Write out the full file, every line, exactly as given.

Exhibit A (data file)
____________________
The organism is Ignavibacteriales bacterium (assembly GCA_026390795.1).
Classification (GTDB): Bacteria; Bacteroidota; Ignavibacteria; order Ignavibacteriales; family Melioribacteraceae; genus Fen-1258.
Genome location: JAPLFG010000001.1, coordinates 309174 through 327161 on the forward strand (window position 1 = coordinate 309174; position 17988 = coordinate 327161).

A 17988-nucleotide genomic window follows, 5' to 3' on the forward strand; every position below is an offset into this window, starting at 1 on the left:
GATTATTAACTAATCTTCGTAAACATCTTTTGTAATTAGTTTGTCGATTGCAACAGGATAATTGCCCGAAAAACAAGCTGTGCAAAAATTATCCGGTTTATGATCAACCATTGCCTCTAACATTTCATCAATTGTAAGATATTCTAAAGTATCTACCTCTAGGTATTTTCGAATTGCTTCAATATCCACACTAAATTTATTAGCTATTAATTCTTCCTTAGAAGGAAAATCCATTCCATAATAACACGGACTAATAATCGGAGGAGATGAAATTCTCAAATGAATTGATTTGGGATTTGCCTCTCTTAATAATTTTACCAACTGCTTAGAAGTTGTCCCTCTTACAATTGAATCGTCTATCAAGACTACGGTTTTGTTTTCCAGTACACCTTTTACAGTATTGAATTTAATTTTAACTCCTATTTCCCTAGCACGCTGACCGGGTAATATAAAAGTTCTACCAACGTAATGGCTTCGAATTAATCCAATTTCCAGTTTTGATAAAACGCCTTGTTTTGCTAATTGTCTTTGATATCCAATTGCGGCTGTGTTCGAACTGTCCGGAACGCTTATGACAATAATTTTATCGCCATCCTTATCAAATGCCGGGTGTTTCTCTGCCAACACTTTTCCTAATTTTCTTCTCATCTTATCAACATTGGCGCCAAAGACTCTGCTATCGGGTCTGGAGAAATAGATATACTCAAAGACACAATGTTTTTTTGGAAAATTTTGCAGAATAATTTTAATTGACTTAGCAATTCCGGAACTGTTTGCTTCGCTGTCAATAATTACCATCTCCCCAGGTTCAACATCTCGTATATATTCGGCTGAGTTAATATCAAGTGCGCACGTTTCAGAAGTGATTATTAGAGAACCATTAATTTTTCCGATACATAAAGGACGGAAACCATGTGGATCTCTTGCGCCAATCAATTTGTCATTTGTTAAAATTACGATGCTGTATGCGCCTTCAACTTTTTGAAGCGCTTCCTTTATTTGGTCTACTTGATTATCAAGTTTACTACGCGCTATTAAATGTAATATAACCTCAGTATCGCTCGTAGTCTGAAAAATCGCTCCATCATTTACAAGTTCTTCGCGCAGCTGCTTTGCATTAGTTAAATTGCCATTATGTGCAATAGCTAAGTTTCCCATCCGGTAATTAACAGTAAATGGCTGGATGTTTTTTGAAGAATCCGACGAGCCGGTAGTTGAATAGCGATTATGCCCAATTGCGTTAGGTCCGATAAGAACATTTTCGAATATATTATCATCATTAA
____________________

The organism is Ignavibacteriales bacterium (assembly GCA_026390795.1).
Classification (GTDB): Bacteria; Bacteroidota; Ignavibacteria; order Ignavibacteriales; family Melioribacteraceae; genus Fen-1258.
Genome location: JAPLFG010000001.1, coordinates 309174 through 327161 on the forward strand (window position 1 = coordinate 309174; position 17988 = coordinate 327161).

A 17988-nucleotide genomic window follows, 5' to 3' on the forward strand; every position below is an offset into this window, starting at 1 on the left:
GATTATTAACTAATCTTCGTAAACATCTTTTGTAATTAGTTTGTCGATTGCAACAGGATAATTGCCCGAAAAACAAGCTGTGCAAAAATTATCCGGTTTATGATCAACCATTGCCTCTAACATTTCATCAATTGTAAGATATTCTAAAGTATCTACCTCTAGGTATTTTCGAATTGCTTCAATATCCACACTAAATTTATTAGCTATTAATTCTTCCTTAGAAGGAAAATCCATTCCATAATAACACGGACTAATAATCGGAGGAGATGAAATTCTCAAATGAATTGATTTGGGATTTGCCTCTCTTAATAATTTTACCAACTGCTTAGAAGTTGTCCCTCTTACAATTGAATCGTCTATCAAGACTACGGTTTTGTTTTCCAGTACACCTTTTACAGTATTGAATTTAATTTTAACTCCTATTTCCCTAGCACGCTGACCGGGTAATATAAAAGTTCTACCAACGTAATGGCTTCGAATTAATCCAATTTCCAGTTTTGATAAAACGCCTTGTTTTGCTAATTGTCTTTGATATCCAATTGCGGCTGTGTTCGAACTGTCCGGAACGCTTATGACAATAATTTTATCGCCATCCTTATCAAATGCCGGGTGTTTCTCTGCCAACACTTTTCCTAATTTTCTTCTCATCTTATCAACATTGGCGCCAAAGACTCTGCTATCGGGTCTGGAGAAATAGATATACTCAAAGACACAATGTTTTTTTGGAAAATTTTGCAGAATAATTTTAATTGACTTAGCAATTCCGGAACTGTTTGCTTCGCTGTCAATAATTACCATCTCCCCAGGTTCAACATCTCGTATATATTCGGCTGAGTTAATATCAAGTGCGCACGTTTCAGAAGTGATTATTAGAGAACCATTAATTTTTCCGATACATAAAGGACGGAAACCATGTGGATCTCTTGCGCCAATCAATTTGTCATTTGTTAAAATTACGATGCTGTATGCGCCTTCAACTTTTTGAAGCGCTTCCTTTATTTGGTCTACTTGATTATCAAGTTTACTACGCGCTATTAAATGTAATATAACCTCAGTATCGCTCGTAGTCTGAAAAATCGCTCCATCATTTACAAGTTCTTCGCGCAGCTGCTTTGCATTAGTTAAATTGCCATTATGTGCAATAGCTAAGTTTCCCATCCGGTAATTAACAGTAAATGGCTGGATGTTTTTTGAAGAATCCGACGAGCCGGTAGTTGAATAGCGATTATGCCCAATTGCGTTAGGTCCGATAAGAACATTTTCGAATATATTATCATCATTAA